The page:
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Darwin Correspondence Project

From George Robert Crotch   2 October [1868]1

2d oct.

My dear Sir

I write in haste—as I am going away to see my brother safely married on Monday2—after wh. I shall again be here, at your disposal— I have looked up the “sound” question a little—3 Landois cites no one hardly & trusts to himself principally I find—4 I have verified the following references—
{ Fennell. Clytus arietis5
Marshall. Cychrus rostratus6
but no idea of sex has occurred to any of these— Lacordaire in his introduction says when there is a definite thing to make a noise with it is always sexual but he is evidently thinking of orthoptera only—7 The paper of Westring in Kroyer’s Nat Tÿdskrift. 1847. etc. is evidently the best— he gives a number of Coleoptera Trox, Cychrus, Geotrupes, Ceuthorhynchus Cryptorhynchus &c.8 but I cannot tell from the short abstract in Erichson’s Bericht whether he has guessed at any sexual idea or not—9 the paper I have not seen—& we have not got Kroyer yet—tho’ I ordered it some time ago— I will endeavour to procure you sexes of several of these insects & you can then verify all this, but the moment I come back I will enter at length into the question— this is only to shew that I am not forgetting it10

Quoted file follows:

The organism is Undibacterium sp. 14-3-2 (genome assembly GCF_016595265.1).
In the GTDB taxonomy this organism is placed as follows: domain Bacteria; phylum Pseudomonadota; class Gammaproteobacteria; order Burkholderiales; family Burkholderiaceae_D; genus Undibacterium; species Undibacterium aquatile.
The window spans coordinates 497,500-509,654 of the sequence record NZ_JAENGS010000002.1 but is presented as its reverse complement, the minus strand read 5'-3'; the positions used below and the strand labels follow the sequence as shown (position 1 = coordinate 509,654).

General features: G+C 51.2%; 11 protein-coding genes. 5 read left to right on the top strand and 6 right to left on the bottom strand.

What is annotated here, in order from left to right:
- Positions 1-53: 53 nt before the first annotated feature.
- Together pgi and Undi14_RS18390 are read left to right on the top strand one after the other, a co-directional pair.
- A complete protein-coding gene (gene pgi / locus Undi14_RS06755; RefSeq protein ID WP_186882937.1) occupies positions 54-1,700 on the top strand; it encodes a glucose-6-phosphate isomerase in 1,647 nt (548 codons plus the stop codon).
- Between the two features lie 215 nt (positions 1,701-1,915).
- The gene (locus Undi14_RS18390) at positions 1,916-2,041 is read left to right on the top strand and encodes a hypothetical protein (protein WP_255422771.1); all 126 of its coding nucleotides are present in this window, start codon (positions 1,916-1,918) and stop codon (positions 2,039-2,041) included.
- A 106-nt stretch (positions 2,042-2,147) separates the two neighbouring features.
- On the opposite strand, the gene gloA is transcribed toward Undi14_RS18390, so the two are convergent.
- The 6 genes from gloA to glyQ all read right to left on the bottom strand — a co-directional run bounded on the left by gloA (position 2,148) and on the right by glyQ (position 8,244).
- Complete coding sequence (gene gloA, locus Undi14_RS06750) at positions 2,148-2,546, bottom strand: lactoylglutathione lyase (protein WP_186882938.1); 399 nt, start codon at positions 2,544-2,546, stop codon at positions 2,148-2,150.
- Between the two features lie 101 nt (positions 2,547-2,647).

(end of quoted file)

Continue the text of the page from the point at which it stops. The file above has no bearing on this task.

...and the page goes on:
Yrs vy ty | G R Crotch

Please tell yr. son that I ordered a pin box for him11—forceps he can’t have just yet—& must shift with ordinary pliers. I believe the beech Tomicus turns out very good if not absolutely new— if he goes to Lullingston again tell him to bring away the hard beech fungus en masse & we will cut it up here for the Cis wh is good I think, & ought to be got.12


CD annotations

1.4 Clytus arictis] underl pencil
1.4 Fennell.... rostratus 1.5] ‘(not in Landois)’ added pencil
1.5 Cychrus rostratus] underl pencil
3.1 Please … be got. 3.5] crossed pencil
Top of letter: ‘(Marshall Cychrus)’ pencil
End of letter: ‘G. R. Crotch’ pencil


The year is established by the reference to the marriage of Crotch’s brother (see n. 2, below).
William Duppa Crotch was married in 1868 in Bridgnorth, Shropshire (England and Wales civil registration indexes, London, 1868, vol. 6a, p. 1153 (General Register Office)). The Monday following 2 October 1868 was 5 October.
No letter from CD to Crotch asking about stridulation in beetles has been found; however, the question may have been raised with Crotch by Francis Darwin (see letter from Francis Darwin to Emma Darwin, [after 16 October 1868]). Francis had worked with CD on stridulation during his summer vacation from Cambridge University (see letter to A. R. Wallace, 16 September [1868] and n. 2), where Crotch was a librarian.
Crotch refers to Hermann Landois and to Landois 1867. An annotated copy of Landois 1867 is in the Darwin Pamphlet Collection–CUL. See letter to John Lubbock, 15 February [1868] and n. 5, and letter to Fritz Müller, 3 June 1868.
The reference is to Fennel 1834.
The reference is to Marshall 1833. Cychrus rostratus is a synonym of C. caraboides subsp. caraboides, the long-headed carabus. See also letter from Francis Darwin to Emma Darwin, [after 16 October 1868] and n. 6.